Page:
If you have "no place to go," come here!

When Watching Coverage of Events in Lebanon

CNN is repeating the comment, attributed to "Lebanese government officials," that the massive fighting that has broken out in Tripoli is the fault of "Al Qaeda"*. By eerie coincidence our friend Juan Cole has some very profound observations just today, about this "organization" we call Al Qaeda:

Another important impetus to al-Qaeda's survival is that it has taken the place of the Communist Party as radical response to the status quo. Al-Qaeda's top leadership is rich, not poor, and it is a movement of the Right, not the Left. But it is a radical, populist Right that can attract the dispossessed.

This cannot be too often repeated, because it is one of those say-whaaa?? sort of things that takes many repetitions and a good deal of thought to soak in. But look at the longer version of Cole's post on the subject and it's really been there in front of us all along:

Al-Qaeda, at least as a vague franchise, still exists, and remains a major threat to the US. That is, however, mostly because opportunistic forces on the American Right would use any further attacks on the US to abrogate more of our constitutional rights. At the moment, al-Qaeda's biggest targets are other Muslims.

Al-Qaeda might well have faded away after Tora Bora. It did not, despite having its command and control deeply disrupted and the capture of many top commanders and hundreds of operatives.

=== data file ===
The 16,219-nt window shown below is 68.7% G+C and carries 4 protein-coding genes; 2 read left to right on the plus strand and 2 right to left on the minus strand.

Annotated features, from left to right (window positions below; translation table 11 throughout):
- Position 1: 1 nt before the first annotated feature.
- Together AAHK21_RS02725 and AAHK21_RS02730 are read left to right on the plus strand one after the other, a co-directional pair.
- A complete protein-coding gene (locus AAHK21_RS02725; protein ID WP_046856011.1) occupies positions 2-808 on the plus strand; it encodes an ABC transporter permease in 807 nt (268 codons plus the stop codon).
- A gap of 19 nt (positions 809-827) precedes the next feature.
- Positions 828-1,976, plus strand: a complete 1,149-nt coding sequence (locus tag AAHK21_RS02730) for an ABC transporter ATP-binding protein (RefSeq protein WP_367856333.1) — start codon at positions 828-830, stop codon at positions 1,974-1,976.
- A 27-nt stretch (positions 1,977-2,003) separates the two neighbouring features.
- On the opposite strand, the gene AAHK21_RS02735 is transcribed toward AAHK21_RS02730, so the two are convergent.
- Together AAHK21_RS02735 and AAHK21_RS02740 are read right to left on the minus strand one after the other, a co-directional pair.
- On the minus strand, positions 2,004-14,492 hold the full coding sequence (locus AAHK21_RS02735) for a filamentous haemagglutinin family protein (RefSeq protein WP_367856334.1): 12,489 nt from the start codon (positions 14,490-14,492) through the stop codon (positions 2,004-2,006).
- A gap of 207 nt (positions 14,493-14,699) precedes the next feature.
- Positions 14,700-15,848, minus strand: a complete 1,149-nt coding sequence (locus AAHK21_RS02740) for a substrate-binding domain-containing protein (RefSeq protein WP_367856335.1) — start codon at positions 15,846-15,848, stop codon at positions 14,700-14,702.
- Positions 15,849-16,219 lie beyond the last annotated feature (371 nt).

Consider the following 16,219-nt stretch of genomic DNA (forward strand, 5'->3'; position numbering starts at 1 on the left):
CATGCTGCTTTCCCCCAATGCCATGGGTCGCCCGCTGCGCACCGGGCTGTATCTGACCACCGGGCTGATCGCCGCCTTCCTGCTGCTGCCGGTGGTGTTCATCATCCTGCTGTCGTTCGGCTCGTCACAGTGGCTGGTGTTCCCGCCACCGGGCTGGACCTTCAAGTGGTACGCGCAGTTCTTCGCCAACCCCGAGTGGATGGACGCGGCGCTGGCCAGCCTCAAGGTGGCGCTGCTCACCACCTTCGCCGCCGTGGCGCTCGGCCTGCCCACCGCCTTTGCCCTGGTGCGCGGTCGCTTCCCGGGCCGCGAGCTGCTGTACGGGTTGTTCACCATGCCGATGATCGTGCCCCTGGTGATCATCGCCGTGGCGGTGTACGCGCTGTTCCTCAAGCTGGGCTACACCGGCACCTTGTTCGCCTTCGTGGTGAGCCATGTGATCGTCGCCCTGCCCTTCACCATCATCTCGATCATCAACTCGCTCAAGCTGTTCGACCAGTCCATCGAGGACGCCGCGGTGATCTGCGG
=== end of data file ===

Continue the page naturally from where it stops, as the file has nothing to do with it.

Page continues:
The US occupation of Iraq is one big reason (see below). It has galvanized Gulf millionaires to begin giving money to al-Qaeda again, and Iraq generates both trained operatives and small amounts of cash for the central al-Qaeda organization, which operates in the badlands on the Pakistan-Afghanistan frontier.

Another thing that kept al-Qaeda alive was the internet. Wonderful as the latter is, it is just a communications medium and can be used for good or evil. Jihadi radicals have used it for recruitment and for spreading around knowledge of how to make explosives, etc.

Another important impetus to al-Qaeda's survival is that it has taken the place of the Communist Party as radical response to the status quo. Al-Qaeda's top leadership is rich, not poor, and it is a movement of the Right, not the Left. But it is a radical, populist Right that can attract the dispossessed.

Although al-Qaeda has struck with brutal inventiveness at Western countries, currently its biggest target is other Muslims, whom its leaders consider to be "collaborators" with the United States and Western Europe, or other status quo powers.